The last “big” fantasy football free agent signing finally dropped when Arian Foster predictably signed with the Miami Dolphins on July 18. Foster has been an uberstud running back for most of his career, but this time around we should be wary of believing that he’ll even be the most valuable fantasy running back on his team’s roster.
Foster signed a one-year, 1.5 million dollar contract with two million dollars in incentives. That is certainly not starter money, and it’s not even great backup running back money. The deal is more typical of a "prove it" deal, which fits with Foster's injury history and his coming off of a torn achilles at a point in a player's career where he can not afford to lose much to stay viable at a young man's position. Foster would not have signed the contract if he wasn’t given assurances about his role in the backfield, but what will that role be?
Barry Jackson of the Miami Herald reminded us that new head Adam Gase wants his running backs to play all three downs “because he prefers to substitute backs for an entire series, instead of during a series.” We know Foster can do that, and Ajayi’s experience as a receiver out of the backfield at Boise State combined with Gase’s praise of the second-year back indicates that he’ll be ready to do that this year, too. Jackson expects both to get “plenty” of carries, no matter who starts, and Foster himself said he doesn’t have any expectations about being the starter. Adam Beasley, also of the Herald, paints a less optimistic picture about Foster’s workload, writing “unless Foster makes a dramatic recovery and can turn back the hands of time, the Dolphins will probably still go into the season with second-year pro Jay Ajayi as their starter.” Andrew Abramson of the Palm Beach Post called Foster a “solid insurance plan”, and wrote that Ajayi is “more likely” to enter training camp as the starter. This makes Foster’s focus on “route-running, catching the ball out of the backfield” when talking about Gase after the signing a potential clue to the size of his role. It’s possible, if not probable, that Foster would be used as a two-minute drill/no huddle back to align with Gase’s penchant for keeping backs on the field for a whole series, while trying to preserve his health for the whole season by giving Ajayi the majority of the work in the base offense. Jackson included a note that third-round pick RB Kenyan Drake did not do enough this spring to suggest that he was “ready to be a reliable No. 2 back”, and that his hamstring injury was his eighth injury in four-plus years, which also paints the signing as more of a depth signing than pure competition for Ajayi.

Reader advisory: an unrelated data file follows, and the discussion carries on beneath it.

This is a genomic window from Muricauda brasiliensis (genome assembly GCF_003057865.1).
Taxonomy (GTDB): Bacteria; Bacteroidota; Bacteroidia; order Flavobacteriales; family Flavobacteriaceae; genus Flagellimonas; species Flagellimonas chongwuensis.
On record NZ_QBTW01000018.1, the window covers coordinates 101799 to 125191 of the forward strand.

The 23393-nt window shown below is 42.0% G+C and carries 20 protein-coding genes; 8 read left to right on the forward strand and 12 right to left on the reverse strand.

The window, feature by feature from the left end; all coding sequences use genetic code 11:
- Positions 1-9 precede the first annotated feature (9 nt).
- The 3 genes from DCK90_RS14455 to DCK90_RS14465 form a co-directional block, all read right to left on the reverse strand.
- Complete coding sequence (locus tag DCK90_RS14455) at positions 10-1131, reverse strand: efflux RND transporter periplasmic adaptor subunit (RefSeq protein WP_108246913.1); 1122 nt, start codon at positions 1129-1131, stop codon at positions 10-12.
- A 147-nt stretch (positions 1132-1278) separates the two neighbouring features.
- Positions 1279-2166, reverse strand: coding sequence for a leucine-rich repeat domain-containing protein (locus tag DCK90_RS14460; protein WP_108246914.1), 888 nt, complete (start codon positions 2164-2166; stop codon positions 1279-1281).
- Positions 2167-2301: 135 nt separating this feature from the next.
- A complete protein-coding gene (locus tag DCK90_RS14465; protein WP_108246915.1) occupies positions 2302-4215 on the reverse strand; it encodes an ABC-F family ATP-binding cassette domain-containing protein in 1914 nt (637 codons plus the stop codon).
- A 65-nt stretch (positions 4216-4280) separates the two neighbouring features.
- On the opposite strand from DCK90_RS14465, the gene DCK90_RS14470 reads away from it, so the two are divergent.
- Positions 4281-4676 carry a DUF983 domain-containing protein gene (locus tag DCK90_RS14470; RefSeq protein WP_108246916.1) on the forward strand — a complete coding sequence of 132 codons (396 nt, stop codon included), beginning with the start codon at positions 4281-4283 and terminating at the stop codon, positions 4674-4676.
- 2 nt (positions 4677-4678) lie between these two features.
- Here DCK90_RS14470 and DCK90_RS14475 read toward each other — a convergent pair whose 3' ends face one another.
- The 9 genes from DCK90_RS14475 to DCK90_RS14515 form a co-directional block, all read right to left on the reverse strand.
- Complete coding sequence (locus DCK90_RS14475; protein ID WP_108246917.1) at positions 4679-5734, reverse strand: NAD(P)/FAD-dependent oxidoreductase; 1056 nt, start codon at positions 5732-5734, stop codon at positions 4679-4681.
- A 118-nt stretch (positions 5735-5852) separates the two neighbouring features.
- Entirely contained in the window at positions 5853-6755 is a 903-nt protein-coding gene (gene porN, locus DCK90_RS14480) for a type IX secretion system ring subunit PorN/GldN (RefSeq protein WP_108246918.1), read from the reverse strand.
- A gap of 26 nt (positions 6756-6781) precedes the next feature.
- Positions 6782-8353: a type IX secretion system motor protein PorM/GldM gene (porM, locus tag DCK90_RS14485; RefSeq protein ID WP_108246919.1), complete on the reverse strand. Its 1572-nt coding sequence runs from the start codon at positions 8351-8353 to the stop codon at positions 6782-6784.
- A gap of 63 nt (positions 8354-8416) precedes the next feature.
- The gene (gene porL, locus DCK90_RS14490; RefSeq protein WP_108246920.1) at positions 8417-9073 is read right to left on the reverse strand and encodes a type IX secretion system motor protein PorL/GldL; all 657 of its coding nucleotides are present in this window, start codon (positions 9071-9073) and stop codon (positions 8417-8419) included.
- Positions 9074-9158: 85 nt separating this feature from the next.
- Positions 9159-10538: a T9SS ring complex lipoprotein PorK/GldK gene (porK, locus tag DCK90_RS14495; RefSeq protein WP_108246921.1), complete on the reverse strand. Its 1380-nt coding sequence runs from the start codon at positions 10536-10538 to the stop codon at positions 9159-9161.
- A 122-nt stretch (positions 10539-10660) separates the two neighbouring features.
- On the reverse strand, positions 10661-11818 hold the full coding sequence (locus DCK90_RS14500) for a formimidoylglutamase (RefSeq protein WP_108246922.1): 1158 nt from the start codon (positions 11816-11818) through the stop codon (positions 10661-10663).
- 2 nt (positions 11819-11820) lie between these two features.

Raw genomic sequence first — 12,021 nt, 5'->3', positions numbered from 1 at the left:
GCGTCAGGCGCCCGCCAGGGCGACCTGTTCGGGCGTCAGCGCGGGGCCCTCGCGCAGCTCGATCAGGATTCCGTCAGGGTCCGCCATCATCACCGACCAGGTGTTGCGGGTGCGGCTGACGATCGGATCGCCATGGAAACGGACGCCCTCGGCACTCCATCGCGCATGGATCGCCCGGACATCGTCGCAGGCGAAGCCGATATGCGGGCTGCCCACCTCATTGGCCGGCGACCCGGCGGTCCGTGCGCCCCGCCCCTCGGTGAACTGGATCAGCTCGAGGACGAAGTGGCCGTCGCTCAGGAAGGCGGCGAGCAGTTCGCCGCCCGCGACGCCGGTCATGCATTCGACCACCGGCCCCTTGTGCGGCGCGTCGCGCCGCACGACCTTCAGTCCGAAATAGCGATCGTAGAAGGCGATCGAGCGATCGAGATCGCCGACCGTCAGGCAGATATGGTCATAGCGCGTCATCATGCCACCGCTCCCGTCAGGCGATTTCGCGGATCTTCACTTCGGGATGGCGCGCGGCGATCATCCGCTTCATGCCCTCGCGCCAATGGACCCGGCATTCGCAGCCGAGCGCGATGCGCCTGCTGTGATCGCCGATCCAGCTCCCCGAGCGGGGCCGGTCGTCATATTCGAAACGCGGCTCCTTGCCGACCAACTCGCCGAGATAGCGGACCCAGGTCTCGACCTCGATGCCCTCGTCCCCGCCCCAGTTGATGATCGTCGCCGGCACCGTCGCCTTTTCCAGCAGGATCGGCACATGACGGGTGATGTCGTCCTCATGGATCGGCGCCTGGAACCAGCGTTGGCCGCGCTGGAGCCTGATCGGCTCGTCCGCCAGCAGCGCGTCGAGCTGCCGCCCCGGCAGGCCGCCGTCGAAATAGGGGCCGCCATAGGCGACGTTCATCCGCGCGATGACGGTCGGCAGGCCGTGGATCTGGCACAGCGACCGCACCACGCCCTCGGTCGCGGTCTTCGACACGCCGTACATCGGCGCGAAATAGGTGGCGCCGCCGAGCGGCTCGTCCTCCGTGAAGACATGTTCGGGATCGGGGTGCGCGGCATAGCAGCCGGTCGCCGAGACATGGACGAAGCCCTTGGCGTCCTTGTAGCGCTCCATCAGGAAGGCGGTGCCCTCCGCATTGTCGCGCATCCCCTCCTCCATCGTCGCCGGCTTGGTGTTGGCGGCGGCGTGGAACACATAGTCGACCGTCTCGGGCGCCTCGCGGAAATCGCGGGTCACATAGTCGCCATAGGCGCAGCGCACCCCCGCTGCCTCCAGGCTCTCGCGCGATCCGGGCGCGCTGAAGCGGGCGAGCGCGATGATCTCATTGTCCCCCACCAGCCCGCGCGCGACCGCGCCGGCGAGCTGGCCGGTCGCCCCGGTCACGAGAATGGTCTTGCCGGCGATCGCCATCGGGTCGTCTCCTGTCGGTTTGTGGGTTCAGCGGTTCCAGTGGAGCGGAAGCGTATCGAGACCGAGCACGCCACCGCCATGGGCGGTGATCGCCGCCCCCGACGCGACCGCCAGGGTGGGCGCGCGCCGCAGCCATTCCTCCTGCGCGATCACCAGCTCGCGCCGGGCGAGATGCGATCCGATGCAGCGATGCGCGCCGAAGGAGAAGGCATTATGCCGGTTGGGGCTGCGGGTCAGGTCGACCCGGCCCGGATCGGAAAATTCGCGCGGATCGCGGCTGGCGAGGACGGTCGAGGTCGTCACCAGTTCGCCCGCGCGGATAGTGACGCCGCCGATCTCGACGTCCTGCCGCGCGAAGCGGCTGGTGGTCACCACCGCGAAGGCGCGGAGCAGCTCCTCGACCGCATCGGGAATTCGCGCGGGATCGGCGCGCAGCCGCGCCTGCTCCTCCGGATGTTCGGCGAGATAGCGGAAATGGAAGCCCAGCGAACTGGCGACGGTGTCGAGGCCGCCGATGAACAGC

Based on what makes sense and what the local beats think, we can posit a range of possibilities of Foster being in close to a 50-50 RBBC as the most optimistic and Foster being more of a situational back and insurance policy for Ajayi getting injured or failing as the most pessimistic. Of course, none of that factors in the increased possibility that Foster can’t stay healthy and Ajayi ends up in the same unencumbered starting spot that garnered him a fifth-round ADP before the Foster signing. Unless you just don’t believe in Ajayi, he should be considered the more valuable back in drafts. Ajayi’s ADP is in for a tumble, and Foster’s should rise based on his reputation as a week and league winner, but recent history suggests that Ajayi will be the more valuable back by year’s end, and maybe even the only one that can help your fantasy team in November and December. With local writers painting a picture of Ajayi likely being as or more valuable than Foster going into the season, the shark move here will be to buy Ajayi as his ADP falls and hope that Foster stays healthy through training camp and the preseason so the discount stays intact through all of our drafts leading up to Week 1.